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Am I the only one wondering how blown-in fiberglass at 17 inches is R38, yet at 18.5 inches it's R49? Something there doesn't compute because I don't think that 1.5 inches should make that big of a difference.
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fwfrog had written this in response to http://www.thestuccocompany.com/maintenance/Re-Insulation-Question-361705-.htm : I kind of wondered the same thing. Seems like a big price jump for 1.5 inches.
Also, I should edit a previous post... our average electric bill right now is $160-$175 a month (not $60-$75, as I mistakenly calculated).
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fwfrog wrote: ...

I really hadn't paid any attention to the actual quotes, etc., as it's such a generic question and I would still recommend the energy audit from an independent particularly if the utility company has them at minimal cost as many do.
But, the answer to the specific question is the estimates aren't right. I don't know the particular product but a typical blown fiberglass R value is 2.5/inch and that is fixed for a given product. So,unless they quoted a different insulation material the R values should be directly proportional to the installed thickness within roundoff.
As someone else noted, cost would be expected to go down on an incremental basis as the material cost goes up compared to the fixed costs as time differential is pretty small.
One additional thing to be noted in blowing into an attic -- be certain the soffet vents don't get blocked cutting off the necessary circulation.
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Perhaps both include the fixed cost of showing up.
Nick
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On Feb 28, 12:41�pm, snipped-for-privacy@ece.villanova.edu wrote:

expandiong foam is far better as it expands it seals air leaks that make up much energy loss.
fiberglass cant seal holes
the foam will seal the air leaks around wiring boxes
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On Feb 28, 12:41pm, snipped-for-privacy@ece.villanova.edu wrote:

Two points:
1 - He said the R values should be proportional to the installed thickness, which is true and costs don't factor into that
2 - If you allow for fixed costs, then getting 2X the inches of insulation should cost less than 2X the price. In his quotes, in one case, it costs MORE per inch for the thicker blown-in insulation.
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On Feb 27, 6:37pm, snipped-for-privacy@optonline.net wrote:

Good question , but I bet its not 17"
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fwfrog had written this in response to http://www.thestuccocompany.com/maintenance/Insulation-Question-361649-.htm : UPDATE:
Here's the breakdown for the original company that quoted us: R-30 (12 inches) - $200 R-38 (17 inches) - $460 R-49 (18.5 inches) - $709 All I know is that it is blown-in fiberglass of some sort.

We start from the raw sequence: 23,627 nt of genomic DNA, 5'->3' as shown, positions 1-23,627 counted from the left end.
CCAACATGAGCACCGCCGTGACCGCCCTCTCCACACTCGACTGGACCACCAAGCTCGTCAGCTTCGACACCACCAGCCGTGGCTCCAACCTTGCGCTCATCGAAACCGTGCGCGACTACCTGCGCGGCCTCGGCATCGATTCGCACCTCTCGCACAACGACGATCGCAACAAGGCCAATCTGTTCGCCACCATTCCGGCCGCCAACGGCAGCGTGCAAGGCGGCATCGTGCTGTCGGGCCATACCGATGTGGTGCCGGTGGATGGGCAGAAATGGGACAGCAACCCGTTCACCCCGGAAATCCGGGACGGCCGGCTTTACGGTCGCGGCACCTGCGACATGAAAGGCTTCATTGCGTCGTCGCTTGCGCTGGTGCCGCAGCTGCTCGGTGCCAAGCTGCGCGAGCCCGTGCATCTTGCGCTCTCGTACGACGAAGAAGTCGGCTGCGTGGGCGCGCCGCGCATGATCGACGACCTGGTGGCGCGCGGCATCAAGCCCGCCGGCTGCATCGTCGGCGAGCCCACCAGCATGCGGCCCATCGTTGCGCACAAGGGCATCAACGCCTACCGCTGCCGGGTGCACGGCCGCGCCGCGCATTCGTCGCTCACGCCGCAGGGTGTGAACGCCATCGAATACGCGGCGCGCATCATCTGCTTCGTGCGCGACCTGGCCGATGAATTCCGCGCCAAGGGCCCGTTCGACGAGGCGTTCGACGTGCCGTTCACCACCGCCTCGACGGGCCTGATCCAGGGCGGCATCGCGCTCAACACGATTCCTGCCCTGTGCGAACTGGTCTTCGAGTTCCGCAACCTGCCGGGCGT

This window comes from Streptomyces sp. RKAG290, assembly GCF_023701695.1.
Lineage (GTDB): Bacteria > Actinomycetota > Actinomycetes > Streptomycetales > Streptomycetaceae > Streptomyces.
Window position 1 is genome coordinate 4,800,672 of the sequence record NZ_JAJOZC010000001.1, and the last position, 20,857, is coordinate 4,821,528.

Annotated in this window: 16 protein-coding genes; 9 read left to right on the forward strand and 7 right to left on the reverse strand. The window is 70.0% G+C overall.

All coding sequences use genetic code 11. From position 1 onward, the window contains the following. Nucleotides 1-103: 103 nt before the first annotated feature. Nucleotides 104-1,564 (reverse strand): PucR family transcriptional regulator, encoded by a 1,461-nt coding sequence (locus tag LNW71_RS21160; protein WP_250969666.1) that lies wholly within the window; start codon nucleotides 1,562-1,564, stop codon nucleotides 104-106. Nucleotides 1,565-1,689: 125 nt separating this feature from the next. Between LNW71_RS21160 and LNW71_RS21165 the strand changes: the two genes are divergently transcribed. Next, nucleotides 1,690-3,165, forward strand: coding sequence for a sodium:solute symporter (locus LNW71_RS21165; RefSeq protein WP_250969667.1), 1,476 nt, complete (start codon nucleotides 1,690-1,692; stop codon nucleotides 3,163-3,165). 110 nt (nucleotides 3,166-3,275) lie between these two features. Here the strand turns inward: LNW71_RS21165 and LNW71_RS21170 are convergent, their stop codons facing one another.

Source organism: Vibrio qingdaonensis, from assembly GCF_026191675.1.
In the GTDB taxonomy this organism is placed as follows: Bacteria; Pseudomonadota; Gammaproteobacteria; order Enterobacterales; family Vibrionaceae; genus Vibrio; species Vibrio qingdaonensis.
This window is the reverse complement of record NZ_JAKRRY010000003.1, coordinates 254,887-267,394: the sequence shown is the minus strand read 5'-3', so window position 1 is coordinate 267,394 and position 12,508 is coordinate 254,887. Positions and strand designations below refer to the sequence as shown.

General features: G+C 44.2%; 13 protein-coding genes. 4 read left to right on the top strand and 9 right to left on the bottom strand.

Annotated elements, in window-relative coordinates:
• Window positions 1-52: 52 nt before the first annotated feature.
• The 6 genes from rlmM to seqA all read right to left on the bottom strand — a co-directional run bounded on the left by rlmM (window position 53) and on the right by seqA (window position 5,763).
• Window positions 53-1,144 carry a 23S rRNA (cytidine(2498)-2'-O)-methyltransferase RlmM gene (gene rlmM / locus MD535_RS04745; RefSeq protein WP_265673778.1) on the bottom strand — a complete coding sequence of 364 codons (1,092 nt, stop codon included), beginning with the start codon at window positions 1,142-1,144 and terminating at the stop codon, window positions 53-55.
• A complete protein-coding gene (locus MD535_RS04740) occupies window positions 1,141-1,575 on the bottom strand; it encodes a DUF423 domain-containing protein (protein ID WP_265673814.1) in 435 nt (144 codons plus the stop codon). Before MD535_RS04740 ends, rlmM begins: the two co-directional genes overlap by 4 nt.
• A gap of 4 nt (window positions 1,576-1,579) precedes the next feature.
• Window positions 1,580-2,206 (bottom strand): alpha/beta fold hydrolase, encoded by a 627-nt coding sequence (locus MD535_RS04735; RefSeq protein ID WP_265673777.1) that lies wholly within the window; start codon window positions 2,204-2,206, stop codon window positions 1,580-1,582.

Here's the breakdown for the second company that quoted us: R-38 - $548 R-49 - $698 (inches not verified) This is the material that will be used, I believe: http://tinyurl.com/blown-in
And from what I can gather, it looks like R-38 is a recommended minimum in our area. http://www.simplyinsulate.com/savings/index.html
I'm not sure, but I think perhaps paying for expensive foam (which no one quoted as of yet) would be overboard... but R-49 fiberglass from the second vendor would be a good deal in the long run (rising energy costs, resale value, etc.)
Thoughts?
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On Feb 27, 10:23pm, jessmprice_at_yahoo_dot snipped-for-privacy@foo.com (fwfrog) wrote:

So, just as I thought, something doesn't add up in the stated amounts here. According to the link you provided from JM, for that insulation:
R30 = 12.4" R38 15.3 R49 19.1
So, the first company's quote looks totally wrong. It's impossible for 1.5" more insulation to take it from R38 to R49. Plus, neither the R38 nor the R49 correspond to the JM datasheet. I'd get rid of them to begin with. If they can't see such any obvious discrepancy in their quote, I don't want them around my house.
The second one looks more consistent, but we don't know the inches. Assuming the are using the JM material, then you are paying $35.82 per inch with the R38 and $36.54 per inch with the R49. That wouldn't seem to be right either. One would think that with the larger amount of insulation, the cost per inch would be less, not more. I base that on the fact that there is a certain overhead for doing the job, regardless of the inches blown in. Meaning the time spent quoting you, travel time, set up time, clean up, etc are all independent of whether they blow in 15 inches or 19 inches. There may be some issues that make the extra 4 more difficult, so that it would drive up the cost per inch of the whole job, but I tend to doubt it.
I would insist on the following in ALL quotes:
Specify the material and manufacturer Specify the installed inches and R value.